Microsoft and Google have found a common cause. The two companies just joined forces to sue a tiny geo-location patent jihadist.
The giants have taken GeoTag to court, claiming that the company sued more than 300 outfits that use Bing Maps and Google Maps.
The pair want a US court to rule that the Bing and Google Maps customers did not infringe on a geo-location patent owned by GeoTag and that GeoTag must not launch additional suits. They are also seeking recovery of costs and fees.
GeoTag, according to Microsoft and Google, is accusing Bing and Google Maps customers of infringing on US patent 5,930,474 patent, which involves using mapping services to create store locators and similar locator services on websites.
The patent is called Internet Organizer for Accessing Geographically and Topically Based Information, and it's featured prominently on GeoTeg's home page here (warning: PDF).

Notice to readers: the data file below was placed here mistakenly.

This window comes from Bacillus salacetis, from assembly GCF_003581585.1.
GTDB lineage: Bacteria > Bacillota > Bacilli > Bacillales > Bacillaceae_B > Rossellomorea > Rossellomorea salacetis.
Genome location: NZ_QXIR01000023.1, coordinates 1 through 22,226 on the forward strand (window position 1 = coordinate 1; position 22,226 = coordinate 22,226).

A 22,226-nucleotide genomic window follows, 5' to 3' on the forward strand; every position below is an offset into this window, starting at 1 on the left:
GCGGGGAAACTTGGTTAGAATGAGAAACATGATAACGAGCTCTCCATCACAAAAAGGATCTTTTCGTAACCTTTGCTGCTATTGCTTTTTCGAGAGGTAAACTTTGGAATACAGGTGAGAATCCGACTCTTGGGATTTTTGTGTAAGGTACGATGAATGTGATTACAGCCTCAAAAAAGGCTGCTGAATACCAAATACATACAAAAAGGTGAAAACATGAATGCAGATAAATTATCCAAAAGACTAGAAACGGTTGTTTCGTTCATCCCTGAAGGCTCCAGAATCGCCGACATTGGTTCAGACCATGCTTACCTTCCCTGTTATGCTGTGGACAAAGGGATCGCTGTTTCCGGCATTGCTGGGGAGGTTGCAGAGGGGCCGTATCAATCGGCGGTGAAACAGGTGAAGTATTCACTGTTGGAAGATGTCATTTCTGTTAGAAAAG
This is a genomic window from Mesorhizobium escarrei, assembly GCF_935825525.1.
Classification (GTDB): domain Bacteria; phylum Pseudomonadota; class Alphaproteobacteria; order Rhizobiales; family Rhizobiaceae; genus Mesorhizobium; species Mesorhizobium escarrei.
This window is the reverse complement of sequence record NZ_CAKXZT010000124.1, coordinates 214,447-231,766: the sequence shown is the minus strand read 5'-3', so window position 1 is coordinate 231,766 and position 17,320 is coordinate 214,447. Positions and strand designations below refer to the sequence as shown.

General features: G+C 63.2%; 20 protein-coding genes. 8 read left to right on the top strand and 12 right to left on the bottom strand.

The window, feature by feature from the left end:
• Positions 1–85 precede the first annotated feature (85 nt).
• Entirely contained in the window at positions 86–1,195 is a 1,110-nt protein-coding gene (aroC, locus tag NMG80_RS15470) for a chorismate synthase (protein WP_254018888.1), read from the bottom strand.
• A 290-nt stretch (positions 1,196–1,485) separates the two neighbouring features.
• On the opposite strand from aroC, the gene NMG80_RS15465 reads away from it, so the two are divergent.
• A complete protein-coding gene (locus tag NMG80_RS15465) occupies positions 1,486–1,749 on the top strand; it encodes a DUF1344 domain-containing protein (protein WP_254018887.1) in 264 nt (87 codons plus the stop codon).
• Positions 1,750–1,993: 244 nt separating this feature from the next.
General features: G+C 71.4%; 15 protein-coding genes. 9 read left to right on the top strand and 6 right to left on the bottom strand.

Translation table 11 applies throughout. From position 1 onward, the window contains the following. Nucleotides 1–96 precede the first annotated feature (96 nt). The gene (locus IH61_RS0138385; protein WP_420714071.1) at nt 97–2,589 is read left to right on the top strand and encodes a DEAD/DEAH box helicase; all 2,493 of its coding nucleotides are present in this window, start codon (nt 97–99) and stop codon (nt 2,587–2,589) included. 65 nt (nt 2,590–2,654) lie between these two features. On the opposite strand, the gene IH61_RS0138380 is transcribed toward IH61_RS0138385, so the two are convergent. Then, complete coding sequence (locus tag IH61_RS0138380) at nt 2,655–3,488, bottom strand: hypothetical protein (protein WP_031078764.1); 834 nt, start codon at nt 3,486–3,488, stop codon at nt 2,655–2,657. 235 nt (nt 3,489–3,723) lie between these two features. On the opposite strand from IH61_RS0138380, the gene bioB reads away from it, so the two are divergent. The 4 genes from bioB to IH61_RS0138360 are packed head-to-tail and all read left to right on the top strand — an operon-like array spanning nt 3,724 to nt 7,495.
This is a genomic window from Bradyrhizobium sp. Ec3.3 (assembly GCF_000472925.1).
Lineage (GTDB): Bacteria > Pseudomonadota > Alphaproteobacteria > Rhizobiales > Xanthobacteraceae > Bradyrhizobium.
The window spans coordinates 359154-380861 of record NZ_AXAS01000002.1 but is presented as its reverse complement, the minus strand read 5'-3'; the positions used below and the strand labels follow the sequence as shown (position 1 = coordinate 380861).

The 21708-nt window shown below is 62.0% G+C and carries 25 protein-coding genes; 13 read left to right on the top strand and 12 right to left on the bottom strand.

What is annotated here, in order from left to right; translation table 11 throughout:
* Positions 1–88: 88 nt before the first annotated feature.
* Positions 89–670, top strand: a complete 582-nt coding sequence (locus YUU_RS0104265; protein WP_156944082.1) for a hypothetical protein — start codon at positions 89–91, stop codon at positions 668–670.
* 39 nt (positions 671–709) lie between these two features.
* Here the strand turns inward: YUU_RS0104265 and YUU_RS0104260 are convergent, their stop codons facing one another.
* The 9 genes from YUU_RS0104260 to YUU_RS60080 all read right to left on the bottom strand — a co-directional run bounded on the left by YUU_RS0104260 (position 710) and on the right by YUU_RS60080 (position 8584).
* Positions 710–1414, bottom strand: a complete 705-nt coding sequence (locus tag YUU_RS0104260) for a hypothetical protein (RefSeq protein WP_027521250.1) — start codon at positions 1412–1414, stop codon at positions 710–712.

Last year, GeoTag applied to the US Securities and Exchange Commission (SEC) to be listed as a public company. GeoTag's website isn't exactly clear what the company does, but according to the Microsoft and Google legal filing, here, the company describes itself as:
Focused on licensing opportunities with companies whose web sites contain a geography-specific locator function (also known as a product locator, dealer locator or store locator). The companies whose websites utilize this function span a variety of industrial sectors.
Microsoft and Google launched their suit in US District Court for the Eastern District of Texas, Marshall Division. The US District Court for the Eastern District of Texas is traditionally friendly towards patent holders. In the Tyler Division, Redmond a lost patent infringement case brought against Microsoft Word brought by i4i. That case is now going to the US Supreme Court. ®